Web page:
Homeostasis

Mechanisms of Homeostasis

Homeostasis is one of the fundamental properties shared by all organisms on earth. It can be defined as ‘the ability to maintain relatively constant internal conditions (i.e. different from their environment)’. It is an example of the self-regulating process by which every organism maintain stability. It is an approach to encounter environmental variation and to maintain steady state internal environment. In one line, it is said that if homeostasis is successful then life continues. Homeostasis is a part of maintaining dynamic equilibrium. As a result of dynamic equilibrium, the organism maintains steady state condition i.e. the condition which resists change in outside condition. Upon the change in environmental condition, body system (for example, feedback control) would be activated and they respond in such a way that establishes a balance in the body. All process that is responsible for maintaining inner balance, whether mediated by nervous and/ or hormonal systems are examples of homeostatic regulation. There are different mechanisms to maintain homeostasis such as physiological, morphological, or behavioral mechanisms. For example, using a behavioral mechanism by beetle to cope with drastic changes in water availability. Many organisms tend to conform to the different aspects of surroundings like temperature, salinity etc.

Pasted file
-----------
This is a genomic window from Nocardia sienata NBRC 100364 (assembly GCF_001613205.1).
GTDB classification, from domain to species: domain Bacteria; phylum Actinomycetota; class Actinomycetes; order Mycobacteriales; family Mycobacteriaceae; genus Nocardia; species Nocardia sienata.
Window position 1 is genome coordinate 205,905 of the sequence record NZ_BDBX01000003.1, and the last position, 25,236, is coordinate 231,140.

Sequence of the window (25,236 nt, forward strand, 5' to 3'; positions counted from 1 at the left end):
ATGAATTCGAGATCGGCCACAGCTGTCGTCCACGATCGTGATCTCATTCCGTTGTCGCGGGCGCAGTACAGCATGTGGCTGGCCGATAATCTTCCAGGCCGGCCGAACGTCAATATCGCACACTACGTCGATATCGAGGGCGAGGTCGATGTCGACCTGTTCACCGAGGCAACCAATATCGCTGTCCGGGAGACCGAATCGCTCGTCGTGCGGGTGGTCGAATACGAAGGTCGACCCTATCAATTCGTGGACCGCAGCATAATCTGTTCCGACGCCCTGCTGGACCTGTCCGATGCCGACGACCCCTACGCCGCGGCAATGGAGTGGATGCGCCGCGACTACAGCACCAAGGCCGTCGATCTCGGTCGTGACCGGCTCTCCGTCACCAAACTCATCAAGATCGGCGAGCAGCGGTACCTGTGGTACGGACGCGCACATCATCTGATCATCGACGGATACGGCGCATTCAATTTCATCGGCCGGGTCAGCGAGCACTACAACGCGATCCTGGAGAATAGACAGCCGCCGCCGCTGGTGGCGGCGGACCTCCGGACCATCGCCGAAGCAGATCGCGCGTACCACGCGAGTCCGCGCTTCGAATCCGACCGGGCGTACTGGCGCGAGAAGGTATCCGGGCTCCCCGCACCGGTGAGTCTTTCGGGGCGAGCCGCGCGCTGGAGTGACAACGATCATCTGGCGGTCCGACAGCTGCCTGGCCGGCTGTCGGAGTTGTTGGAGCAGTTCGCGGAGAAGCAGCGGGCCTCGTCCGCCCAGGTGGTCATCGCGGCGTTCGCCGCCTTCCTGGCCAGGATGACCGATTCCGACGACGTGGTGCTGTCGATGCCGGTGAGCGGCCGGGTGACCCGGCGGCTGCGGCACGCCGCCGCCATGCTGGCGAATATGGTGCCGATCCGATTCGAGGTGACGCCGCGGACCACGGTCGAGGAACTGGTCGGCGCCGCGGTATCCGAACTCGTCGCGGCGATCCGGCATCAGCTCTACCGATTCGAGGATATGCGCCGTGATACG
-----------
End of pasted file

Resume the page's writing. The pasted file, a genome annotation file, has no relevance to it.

Different organisms use different mechanisms to maintain homeostasis inside their body. These responses can be seen over the short term as well as long term. The time period in the short term is often a few minutes and primarily expressed through a variety of coping mechanisms. In long term response, natural selection can take place and it might result in the population having better adaptation to the environment.

Mechanisms of homeostasis


  • 1. Physiological Mechanism

  • Many organisms maintain homeostasis by making physiological adjustments. For example, some insects have glycerol in their blood as an antifreeze in order to maintain body temperature. Humans, who are at high altitude, may initially suffer from symptoms like heart palpitation, nausea, fatigue, mental impairment, and in a severe case, pulmonary edema due to low availability of oxygen at high altitude. After several days, these symptoms will overcome due to several physiological changes that take place in the human body at high altitude in order to increase the amount of oxygen delivered to body tissues: